Dissimilar South 



Self-released; May 3 

Dissimilar South is graduating college. The group formed in 2015 as a freewheeling, loudly queer, earnestly political Americana outfit, fostered in casual dorm-room jams at UNC-Chapel Hill. Rebecca Chaisson (harmonica, percussion) and Maddie Fisher (mandolin) graduated last year, while Blake Dodge (banjo) and Carter Hodge (guitar, banjo) are about to do the same. Their debut EP, Treehouse, produced by Mipso’s Wood Robinson at Nightsound Studios in Carrboro, marks this occasion with five coming-of-age songs that are tender, introspective, and fresh. 

On the 1995 song “Screwing Your Courage,” Jody Bleyle of seminal queercore band Team Dresch sang of the satisfaction of watching one’s body come to reflect one’s gender and sexuality more authentically (“It’s summer / The hair’s grown in on my upper thigh / Just like so much corn / In late July”). Dissimilar South also uses time and seasons as subtle markers of evolving personal identity, with the effort of change expressed as equal parts exhilarating and exhausting.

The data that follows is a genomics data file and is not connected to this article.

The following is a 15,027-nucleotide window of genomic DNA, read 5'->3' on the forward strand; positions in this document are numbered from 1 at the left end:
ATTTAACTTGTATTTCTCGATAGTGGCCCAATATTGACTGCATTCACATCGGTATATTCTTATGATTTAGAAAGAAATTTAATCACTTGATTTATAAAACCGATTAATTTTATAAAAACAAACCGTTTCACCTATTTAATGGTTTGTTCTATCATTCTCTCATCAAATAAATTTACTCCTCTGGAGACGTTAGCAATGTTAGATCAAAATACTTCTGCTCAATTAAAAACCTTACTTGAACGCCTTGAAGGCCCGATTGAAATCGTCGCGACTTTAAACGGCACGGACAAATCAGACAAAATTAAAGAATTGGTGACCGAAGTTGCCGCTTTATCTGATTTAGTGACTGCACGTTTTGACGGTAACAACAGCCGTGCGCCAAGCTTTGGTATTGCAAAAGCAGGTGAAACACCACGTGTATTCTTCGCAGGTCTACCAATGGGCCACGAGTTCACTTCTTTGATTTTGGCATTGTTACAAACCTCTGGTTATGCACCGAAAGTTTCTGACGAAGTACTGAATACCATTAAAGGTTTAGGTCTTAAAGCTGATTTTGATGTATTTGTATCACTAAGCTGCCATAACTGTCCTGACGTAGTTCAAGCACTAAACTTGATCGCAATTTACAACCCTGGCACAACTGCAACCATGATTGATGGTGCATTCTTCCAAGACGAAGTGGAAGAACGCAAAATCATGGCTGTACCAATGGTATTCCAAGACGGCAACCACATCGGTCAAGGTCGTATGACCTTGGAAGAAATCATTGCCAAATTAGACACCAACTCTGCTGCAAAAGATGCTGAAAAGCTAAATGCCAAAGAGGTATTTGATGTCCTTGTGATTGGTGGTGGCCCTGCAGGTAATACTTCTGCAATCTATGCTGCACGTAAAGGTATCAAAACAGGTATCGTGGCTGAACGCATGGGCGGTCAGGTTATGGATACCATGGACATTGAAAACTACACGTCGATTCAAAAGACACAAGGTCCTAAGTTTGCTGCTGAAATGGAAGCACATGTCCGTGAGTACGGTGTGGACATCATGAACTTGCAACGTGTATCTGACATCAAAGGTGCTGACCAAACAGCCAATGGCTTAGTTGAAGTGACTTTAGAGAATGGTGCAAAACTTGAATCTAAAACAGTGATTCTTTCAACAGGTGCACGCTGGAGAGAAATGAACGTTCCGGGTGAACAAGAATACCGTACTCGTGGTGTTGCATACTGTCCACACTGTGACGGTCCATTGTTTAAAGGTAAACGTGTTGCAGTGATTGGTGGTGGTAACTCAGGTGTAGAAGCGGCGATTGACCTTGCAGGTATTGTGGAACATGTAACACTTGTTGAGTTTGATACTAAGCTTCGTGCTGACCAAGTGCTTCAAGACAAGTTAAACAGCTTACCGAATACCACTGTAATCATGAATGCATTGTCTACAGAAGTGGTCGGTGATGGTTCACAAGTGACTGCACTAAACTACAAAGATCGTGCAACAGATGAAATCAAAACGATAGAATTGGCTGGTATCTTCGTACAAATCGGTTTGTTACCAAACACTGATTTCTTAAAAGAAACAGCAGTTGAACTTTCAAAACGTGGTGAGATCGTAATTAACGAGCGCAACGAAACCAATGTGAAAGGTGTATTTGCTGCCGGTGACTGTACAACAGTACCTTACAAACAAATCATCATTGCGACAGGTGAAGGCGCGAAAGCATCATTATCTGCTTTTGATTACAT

On the atmospheric dirge “Distance,” Chaisson reflects on a stale relationship by recalling the sensations of early infatuation at a backyard fire. Opener and standout “Hold Me Close” begins with a plucky, bittersweet banjo melody that’s as expressive as the lyrics are reserved. Hodge worries resignedly about how a changing self affects relationships with others, singing, “Turn my mind to a time where I was kinder / Willing to share my life.” The other band members chime in on the chorus, a heartbreaking, supportive farewell: “So hold me close / I’ll let you go.” 

Treehouse is a warm and spacious recording, with carefully interlaced mandolin and banjo and lively percussion, but the vocal harmonies get special emphasis. The members back one another up beautifully on everything from the polished pop-country of “Moving On” to the playful, Righteous Babe-esque vocal gymnastics of “Wake Up.” Though each member is a songwriter and lead vocal duties are split, the EP is cohesive. 

Youth is a funny thing: We are equally cocky and unsure, ricocheting between our childhood memories and our fantasies of the future. On Treehouse, these conflicting feelings are deftly captured. 


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